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Voter addresses under spotlight in Parliament

2016-04-12 16:57

Cape Town – With just more than three months left to go until local government elections, government was trying to ensure it had all voters' addresses in a bid to comply with a Constitutional Court ruling, MPs heard on Tuesday.

A sub-committee consisting of eight government departments and the Independent Electoral Commission (IEC), Eskom, Statistics SA and the South African Post Office (Sapo), had been formed to find ways of assigning addresses to households without formal addresses.

The Department of Co-operative Governance and Traditional Affairs (Cogta), led by Deputy Minister Andries Nel, discussed the country’s readiness for the local government elections at a joint committee meeting.

Cogta Director General Vusi Madonsela urged South Africans to make sure they provided addresses to the IEC before the election date was gazetted by the minister.

"The question the court must help us answer, is what should the IEC do with those people who are on the voters' roll, but there are no addresses next to them. It’s not up to the IEC to decide whether those people can vote. The court will have to guide us in terms of what we do," Madonsela said.

He said there were an estimated 7.9 million people who did not have addresses at all, and millions who had generic addresses.

Voting challenges

Nel told the committee the fact that a person was on the voters' roll and had voted before did not mean the IEC had an address for that voter.

He said the IEC was faced with the challenge of people who had been voting for 10 years, but had never provided addresses before.

Nel said he had also received a SMS from the IEC notifying him that they did not have an address for him, even though he had lived in the same place for 20 years.

The need to have voters’ addresses was an attempt to comply with a Constitutional Court ruling that the 2013 Tlokwe by-elections were not free and fair.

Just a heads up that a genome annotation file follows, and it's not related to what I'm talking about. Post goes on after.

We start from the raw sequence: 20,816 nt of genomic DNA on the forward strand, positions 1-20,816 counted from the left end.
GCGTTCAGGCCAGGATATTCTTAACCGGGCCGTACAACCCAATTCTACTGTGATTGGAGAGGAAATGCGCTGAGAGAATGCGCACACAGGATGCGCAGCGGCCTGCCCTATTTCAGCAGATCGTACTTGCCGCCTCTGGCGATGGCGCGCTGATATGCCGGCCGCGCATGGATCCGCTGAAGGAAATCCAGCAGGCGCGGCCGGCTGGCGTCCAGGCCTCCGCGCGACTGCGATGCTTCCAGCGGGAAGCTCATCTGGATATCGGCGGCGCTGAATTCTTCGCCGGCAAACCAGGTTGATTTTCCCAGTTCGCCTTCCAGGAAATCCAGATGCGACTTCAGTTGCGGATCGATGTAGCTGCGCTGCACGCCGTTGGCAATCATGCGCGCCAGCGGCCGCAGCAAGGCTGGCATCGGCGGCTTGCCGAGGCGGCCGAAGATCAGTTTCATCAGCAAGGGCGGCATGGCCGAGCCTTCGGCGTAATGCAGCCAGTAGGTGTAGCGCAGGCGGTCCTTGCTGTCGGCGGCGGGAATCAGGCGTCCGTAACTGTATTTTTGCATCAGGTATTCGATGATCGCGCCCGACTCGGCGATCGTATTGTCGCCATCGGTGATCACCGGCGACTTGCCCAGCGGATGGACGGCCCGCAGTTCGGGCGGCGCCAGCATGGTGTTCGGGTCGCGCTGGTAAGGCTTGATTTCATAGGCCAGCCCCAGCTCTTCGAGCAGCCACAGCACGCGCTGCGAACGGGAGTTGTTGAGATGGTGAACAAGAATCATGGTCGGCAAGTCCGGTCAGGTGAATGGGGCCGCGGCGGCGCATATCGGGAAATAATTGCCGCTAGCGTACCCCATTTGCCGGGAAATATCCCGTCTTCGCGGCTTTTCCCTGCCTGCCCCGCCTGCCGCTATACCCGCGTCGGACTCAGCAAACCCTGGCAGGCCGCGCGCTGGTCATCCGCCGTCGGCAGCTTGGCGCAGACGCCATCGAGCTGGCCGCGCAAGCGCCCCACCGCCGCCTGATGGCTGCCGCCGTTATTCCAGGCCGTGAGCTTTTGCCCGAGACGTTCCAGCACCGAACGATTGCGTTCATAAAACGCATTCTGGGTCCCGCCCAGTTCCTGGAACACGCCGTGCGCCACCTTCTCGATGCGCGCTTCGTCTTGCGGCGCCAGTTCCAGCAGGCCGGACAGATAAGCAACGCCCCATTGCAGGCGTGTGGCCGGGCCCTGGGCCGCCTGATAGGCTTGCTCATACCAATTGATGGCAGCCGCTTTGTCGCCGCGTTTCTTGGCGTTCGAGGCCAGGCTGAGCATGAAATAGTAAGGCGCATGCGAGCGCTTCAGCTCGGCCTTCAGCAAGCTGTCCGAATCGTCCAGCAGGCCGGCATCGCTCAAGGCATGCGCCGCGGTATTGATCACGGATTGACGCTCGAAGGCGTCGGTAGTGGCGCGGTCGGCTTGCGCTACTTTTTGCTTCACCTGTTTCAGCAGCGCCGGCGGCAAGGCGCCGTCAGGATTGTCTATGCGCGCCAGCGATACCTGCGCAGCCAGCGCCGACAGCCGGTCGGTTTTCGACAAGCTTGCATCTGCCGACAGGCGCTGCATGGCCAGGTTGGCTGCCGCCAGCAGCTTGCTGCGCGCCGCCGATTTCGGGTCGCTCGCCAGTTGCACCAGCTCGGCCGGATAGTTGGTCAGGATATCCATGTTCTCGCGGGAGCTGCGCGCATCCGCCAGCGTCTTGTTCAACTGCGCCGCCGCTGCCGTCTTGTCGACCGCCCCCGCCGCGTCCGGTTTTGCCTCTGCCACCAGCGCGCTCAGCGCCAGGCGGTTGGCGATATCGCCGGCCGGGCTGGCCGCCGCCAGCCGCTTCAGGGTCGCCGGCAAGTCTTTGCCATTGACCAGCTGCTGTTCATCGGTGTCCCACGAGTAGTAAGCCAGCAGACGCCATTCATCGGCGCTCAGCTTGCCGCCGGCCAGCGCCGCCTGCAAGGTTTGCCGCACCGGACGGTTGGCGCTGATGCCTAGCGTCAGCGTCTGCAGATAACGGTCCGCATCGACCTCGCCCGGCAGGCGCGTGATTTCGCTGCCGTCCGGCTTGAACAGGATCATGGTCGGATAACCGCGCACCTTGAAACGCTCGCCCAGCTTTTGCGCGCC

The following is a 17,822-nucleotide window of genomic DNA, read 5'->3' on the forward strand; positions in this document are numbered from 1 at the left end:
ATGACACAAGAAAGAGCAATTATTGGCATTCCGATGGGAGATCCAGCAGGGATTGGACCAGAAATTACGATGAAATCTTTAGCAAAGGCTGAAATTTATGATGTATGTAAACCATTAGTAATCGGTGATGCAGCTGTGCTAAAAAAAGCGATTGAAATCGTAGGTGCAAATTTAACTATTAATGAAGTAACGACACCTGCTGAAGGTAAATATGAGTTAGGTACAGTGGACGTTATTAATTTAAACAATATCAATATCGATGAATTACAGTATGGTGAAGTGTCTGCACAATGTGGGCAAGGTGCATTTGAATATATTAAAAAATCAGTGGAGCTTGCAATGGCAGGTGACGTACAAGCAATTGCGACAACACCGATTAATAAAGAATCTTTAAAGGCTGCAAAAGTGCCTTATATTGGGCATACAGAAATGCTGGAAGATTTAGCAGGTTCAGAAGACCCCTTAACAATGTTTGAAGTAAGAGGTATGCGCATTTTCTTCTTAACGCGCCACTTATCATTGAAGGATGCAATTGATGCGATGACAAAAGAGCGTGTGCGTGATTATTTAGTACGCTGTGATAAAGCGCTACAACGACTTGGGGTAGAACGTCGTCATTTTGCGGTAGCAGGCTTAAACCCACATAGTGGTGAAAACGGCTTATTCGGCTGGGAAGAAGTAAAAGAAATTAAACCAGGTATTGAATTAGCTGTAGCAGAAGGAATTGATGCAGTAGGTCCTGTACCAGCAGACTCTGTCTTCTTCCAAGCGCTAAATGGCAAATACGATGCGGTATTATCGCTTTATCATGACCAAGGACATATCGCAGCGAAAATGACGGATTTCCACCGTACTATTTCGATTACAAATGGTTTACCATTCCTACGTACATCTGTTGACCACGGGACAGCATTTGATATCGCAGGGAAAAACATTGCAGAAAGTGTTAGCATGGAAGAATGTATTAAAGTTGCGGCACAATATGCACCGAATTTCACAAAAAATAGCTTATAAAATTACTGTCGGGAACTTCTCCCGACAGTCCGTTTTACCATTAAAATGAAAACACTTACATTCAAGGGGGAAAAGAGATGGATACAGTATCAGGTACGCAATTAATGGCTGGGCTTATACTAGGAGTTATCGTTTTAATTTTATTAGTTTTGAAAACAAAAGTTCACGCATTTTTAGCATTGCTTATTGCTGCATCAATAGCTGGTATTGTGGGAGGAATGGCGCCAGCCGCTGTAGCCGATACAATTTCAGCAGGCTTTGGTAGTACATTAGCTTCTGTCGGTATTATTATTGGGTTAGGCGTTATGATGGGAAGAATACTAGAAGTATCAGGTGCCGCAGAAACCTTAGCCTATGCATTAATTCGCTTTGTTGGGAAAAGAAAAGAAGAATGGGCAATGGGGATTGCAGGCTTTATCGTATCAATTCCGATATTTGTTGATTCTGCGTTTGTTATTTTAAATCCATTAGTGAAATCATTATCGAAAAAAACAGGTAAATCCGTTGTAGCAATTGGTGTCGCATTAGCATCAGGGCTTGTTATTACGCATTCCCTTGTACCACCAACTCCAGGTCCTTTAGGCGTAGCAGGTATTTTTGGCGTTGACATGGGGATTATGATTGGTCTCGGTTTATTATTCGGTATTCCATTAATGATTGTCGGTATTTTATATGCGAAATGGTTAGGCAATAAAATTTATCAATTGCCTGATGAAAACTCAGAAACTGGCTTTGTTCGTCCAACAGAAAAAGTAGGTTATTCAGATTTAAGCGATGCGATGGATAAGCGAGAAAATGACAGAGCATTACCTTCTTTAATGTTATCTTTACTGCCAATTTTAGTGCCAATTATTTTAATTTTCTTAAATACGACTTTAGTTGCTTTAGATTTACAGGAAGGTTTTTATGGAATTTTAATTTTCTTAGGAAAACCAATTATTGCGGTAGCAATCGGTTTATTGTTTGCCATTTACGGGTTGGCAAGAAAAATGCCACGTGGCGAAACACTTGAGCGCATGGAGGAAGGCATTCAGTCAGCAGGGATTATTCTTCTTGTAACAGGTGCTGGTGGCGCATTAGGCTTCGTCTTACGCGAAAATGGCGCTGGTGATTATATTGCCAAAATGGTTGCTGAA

It was handed down in November last year. The court ruled that all new voters who registered had to have address details, or sufficient details of where they lived, to place them in a voting district.

In February this year, the Electoral Court again halted the Tlokwe by-elections after six independent candidates complained that more than 4 198 addresses were missing from the new voters' roll.

The IEC had approached the Constitutional Court to seek clarity on the ruling, including the question of whether lack of addresses would invalidate the roll.

Geo-referenced dwelling frame

Madonsela said on Tuesday that if the court adopted a firm stance on the addresses, then the potential to disenfranchise millions of people was much greater.

"Which is something we hope the court will not take very lightly," he said.

According to an IEC statement issued in February, about eight million of the country’s 25 million registered voters had no conventional address details listed.

Local government elections are to be held on Wednesday, August 3.

Cogta’s Kevin Naidoo said the sub-committee, led by Stats SA and Sapo, had already started working on the problem.

Stats SA had proposed using a "geo-referenced dwelling frame", which was a complete, up-to-date database of all dwellings and other structures in the country, to assign addresses to households.

He said the assignment of addresses did not fall within the IEC’s mandate.

Read more on: cape town  |  parliament 2016  |  local elections 2016

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